Conditions are split into three types, Local (applying to a particular location), General (applicable to the game as a whole) and Procedures which, like the memory-saving Global objects used in the Environment Editor, can be created once and then used again and again. Memory is used efficiently with all of one byte used for each command, variable or address used.

Up to 112 variables (plus 16 preset variables) can be used to hold the positions or status of objects and events in the game and that offers the user the chance to create a considerable number of puzzles. The ability to create and call up messages gives you potential masterpiece a lot more depth.

A slight niggle crops up if you want to create a nested IF routine (i.e. an IF check within an IF check) when creating a condition. As the manual points out, you can't do this, but this is overcome with PROCedure Calls. This restriction actually benefits the user by making sure the commands don't get too complex with multiple IF...NEXT loops all over the place, avoids fatal infinite loops and, at the same time, prevents the game from slowing down unnecessarily.

Vehicle control and command is possible with two types of flight alongside the usual ten-toe travel. Twelve sound effects have been included (well, thirteen if you could the silence effect!) and full 16-colour shading is allowed. However, as with the Freescape games themselves, you can't have any moving objects - although you could possibly simulate it by using the redraw function.

Obviously some knowledge of Basic's structure makes life easier when you're using the Condition Editor but the command input is carefully controlled and the manual easy to follow (despite no index) - full marks to its author Mandy Rodriques. (Incidentally, Mandy has set up a 3D Construction Kit User Group offering a newsletter and the chance to try out other Kit users' routines and games - all for £12.)

The command list is considerable and bodes well for the variety of puzzles that'll appear in the dozens of Freescape games that you budding designers will construct. Your own Freescape demos are of course public domain, providing you credit the Kit with your game's creation.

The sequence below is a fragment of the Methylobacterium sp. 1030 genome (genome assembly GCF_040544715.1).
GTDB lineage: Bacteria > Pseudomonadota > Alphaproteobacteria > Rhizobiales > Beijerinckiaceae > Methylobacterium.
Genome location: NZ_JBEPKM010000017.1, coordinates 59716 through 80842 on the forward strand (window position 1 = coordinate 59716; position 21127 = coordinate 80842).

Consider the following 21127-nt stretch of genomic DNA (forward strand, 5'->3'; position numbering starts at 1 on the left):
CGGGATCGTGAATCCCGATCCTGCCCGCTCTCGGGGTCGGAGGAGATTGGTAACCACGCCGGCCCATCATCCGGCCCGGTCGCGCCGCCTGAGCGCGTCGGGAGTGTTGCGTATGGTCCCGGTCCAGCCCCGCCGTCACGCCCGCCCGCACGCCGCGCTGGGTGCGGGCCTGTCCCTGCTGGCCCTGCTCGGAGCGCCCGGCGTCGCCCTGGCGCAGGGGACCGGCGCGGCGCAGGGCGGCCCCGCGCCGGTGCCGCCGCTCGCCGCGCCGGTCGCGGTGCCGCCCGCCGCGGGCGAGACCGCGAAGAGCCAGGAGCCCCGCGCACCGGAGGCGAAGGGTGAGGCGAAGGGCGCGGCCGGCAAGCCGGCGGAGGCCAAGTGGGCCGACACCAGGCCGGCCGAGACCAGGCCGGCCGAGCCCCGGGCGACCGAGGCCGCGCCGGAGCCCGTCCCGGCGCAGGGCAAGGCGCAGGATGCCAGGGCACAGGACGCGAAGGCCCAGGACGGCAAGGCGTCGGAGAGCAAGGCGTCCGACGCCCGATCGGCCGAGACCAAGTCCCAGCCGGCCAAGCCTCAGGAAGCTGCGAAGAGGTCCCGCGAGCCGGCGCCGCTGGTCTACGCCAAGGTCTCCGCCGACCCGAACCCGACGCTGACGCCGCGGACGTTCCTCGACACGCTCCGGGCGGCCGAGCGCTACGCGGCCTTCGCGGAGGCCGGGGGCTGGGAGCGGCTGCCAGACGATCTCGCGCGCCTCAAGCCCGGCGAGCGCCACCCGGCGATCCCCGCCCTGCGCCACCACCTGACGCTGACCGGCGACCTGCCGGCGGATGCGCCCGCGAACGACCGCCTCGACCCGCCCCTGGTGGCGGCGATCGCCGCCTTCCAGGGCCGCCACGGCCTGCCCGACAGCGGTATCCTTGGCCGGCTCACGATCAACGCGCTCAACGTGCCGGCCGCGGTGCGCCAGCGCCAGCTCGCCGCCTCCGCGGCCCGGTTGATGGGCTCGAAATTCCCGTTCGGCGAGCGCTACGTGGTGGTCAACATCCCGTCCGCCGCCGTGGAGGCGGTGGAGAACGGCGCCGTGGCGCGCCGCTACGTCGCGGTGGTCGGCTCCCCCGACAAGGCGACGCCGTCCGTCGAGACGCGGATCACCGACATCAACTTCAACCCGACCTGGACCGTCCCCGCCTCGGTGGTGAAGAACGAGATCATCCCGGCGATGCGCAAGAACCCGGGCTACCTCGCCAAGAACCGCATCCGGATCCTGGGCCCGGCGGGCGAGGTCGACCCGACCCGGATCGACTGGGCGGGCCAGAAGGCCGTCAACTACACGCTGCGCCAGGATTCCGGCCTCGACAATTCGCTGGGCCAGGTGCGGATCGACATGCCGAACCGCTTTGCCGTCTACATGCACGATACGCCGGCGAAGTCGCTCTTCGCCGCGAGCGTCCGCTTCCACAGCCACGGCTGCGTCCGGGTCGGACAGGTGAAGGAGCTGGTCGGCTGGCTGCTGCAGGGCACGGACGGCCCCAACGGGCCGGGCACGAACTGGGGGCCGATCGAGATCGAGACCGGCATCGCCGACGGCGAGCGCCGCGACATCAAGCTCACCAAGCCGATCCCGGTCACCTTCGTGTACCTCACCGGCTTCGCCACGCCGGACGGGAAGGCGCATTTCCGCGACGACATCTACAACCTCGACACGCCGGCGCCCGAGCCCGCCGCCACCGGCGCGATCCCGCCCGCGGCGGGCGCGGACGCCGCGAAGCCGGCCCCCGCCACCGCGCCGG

Once your masterpiece has been physically created, along with its logic code, you can access the Compiler to bring it all together on one blank destination disk. If you have OCP Art Studio you can create your own borders saved out as multi-colour lo-res bitmap files for that personal touch. Just make sure the border has spaces for the instrument panels that you've created for your game. Unfortunately, short of compiling the whole lot there's no quick way of checking that the border graphic and the instrument panels are in the correct position - best work out what instruments are to be used, draw your border and compile just the two first before working on the game itself.

Small niggles aside, what you get for your money is a sophisticated, very user-friendly utility which will please the Freescape fans and would-be game designers no end. The Kit gives the user the chance to create a puzzle-rich environment game offering a strong, long-term challenge which with a lot of patience could even rival the existing Freescape range. It may not appeal to the SEUCK user as it's a lot more involved and relies on the old maxim that "you get out of it what you put into it". According to Incentive you can probably get around fifty rooms with a fair few puzzles and objects. Driller itself wasn't a massive game and you'll have to juggle graphics, the number of rooms and the quality of puzzles within the size of the C64's memory using your own best judgement. For serious projects, mapping everything out ahead of time is vital - especially as the Kit has a tendency to crash completely if you exceed memory size while working on something! But if you're into the Freescape games, this is a unique opportunity to exploit the technology to your own ends.

Having played with the Kit for a good while, I'm still amazed that even with minimal experience you can start creating a game so quickly. It's just a shame I didn't have the time this issue to create a masterpiece for the Megatape (coming soon, A Trip Round Zzap! Towers: The Freescape Way!). If you like Freescape, you should get this immediately. It's well worth the money - but where does Freescape go from here?!